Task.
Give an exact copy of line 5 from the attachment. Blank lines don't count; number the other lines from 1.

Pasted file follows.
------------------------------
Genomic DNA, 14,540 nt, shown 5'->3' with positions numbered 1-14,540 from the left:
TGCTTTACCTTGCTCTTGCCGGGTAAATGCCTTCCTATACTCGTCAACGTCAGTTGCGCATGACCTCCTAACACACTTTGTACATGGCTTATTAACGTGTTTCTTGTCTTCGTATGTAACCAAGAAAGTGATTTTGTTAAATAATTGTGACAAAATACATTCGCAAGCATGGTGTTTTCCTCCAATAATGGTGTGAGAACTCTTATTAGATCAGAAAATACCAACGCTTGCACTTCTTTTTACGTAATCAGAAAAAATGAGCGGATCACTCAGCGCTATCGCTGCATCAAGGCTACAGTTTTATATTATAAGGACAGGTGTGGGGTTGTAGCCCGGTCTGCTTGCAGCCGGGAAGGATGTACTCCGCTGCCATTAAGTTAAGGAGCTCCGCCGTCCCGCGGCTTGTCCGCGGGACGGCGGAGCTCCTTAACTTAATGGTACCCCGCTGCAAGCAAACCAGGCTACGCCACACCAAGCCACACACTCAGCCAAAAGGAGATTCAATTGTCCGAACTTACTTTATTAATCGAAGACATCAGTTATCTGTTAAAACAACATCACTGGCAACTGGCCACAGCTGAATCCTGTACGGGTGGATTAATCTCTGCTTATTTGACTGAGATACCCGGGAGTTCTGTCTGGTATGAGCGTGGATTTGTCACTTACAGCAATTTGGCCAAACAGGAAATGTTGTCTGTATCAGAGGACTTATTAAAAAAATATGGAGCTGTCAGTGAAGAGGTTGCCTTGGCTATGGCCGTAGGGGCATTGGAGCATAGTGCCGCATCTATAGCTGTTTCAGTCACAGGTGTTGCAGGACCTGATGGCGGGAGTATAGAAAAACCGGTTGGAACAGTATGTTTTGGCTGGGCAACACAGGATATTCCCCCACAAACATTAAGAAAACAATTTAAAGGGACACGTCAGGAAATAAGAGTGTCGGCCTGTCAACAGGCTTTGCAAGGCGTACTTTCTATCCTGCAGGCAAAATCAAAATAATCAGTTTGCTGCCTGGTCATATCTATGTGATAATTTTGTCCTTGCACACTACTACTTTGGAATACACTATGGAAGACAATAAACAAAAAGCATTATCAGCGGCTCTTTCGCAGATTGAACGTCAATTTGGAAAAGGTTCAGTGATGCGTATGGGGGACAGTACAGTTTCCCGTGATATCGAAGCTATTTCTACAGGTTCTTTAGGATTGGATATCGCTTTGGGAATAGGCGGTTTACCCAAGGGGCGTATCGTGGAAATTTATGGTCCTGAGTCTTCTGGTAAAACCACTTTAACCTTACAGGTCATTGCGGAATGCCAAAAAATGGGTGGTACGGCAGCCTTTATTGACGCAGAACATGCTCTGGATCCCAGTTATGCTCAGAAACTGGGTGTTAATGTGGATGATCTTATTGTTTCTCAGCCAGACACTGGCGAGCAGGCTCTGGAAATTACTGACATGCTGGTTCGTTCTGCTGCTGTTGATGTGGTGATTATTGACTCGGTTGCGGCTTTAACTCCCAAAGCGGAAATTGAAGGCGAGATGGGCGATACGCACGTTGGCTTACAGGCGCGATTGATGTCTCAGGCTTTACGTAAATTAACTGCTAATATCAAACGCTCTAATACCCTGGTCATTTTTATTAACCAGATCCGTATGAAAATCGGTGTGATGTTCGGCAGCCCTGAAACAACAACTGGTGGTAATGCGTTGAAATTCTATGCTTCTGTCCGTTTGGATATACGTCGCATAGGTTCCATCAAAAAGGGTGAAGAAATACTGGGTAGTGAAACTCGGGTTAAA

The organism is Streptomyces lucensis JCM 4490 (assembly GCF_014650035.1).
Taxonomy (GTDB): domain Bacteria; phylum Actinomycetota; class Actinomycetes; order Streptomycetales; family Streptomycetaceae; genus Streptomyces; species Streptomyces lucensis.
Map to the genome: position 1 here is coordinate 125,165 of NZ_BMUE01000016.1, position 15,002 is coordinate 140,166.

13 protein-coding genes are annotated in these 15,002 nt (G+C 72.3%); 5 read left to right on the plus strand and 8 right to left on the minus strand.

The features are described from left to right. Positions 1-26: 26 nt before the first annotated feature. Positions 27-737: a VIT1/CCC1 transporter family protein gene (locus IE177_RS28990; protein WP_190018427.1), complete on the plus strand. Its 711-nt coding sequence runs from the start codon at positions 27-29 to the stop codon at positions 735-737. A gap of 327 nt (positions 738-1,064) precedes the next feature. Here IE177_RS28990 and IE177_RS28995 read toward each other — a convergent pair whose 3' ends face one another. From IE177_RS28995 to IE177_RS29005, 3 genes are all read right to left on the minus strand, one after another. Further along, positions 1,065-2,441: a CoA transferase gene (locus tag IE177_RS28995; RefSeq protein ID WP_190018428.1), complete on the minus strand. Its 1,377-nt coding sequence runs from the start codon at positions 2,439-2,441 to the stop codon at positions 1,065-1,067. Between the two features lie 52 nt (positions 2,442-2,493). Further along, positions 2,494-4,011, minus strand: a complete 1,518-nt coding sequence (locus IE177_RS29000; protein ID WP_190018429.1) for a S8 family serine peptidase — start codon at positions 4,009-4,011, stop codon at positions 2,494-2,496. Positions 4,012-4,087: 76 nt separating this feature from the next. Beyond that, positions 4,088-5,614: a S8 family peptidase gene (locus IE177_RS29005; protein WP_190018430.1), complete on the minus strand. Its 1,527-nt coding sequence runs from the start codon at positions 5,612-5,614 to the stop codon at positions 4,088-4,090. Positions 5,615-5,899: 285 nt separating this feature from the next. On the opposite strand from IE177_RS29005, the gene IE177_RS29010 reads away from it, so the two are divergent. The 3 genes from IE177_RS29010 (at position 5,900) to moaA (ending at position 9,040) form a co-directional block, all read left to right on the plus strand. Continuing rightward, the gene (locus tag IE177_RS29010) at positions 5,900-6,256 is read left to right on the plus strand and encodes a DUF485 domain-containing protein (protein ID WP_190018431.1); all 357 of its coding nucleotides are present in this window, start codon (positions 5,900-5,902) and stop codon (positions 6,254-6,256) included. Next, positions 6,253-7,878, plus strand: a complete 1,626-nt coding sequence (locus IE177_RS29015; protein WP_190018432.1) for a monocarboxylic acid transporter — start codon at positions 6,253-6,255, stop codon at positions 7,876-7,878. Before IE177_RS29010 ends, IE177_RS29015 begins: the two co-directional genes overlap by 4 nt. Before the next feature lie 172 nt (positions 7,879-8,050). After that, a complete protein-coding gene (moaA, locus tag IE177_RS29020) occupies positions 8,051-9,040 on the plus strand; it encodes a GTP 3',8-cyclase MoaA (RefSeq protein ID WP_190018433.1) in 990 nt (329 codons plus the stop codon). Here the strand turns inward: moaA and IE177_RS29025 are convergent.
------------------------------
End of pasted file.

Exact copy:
Map to the genome: position 1 here is coordinate 125,165 of NZ_BMUE01000016.1, position 15,002 is coordinate 140,166.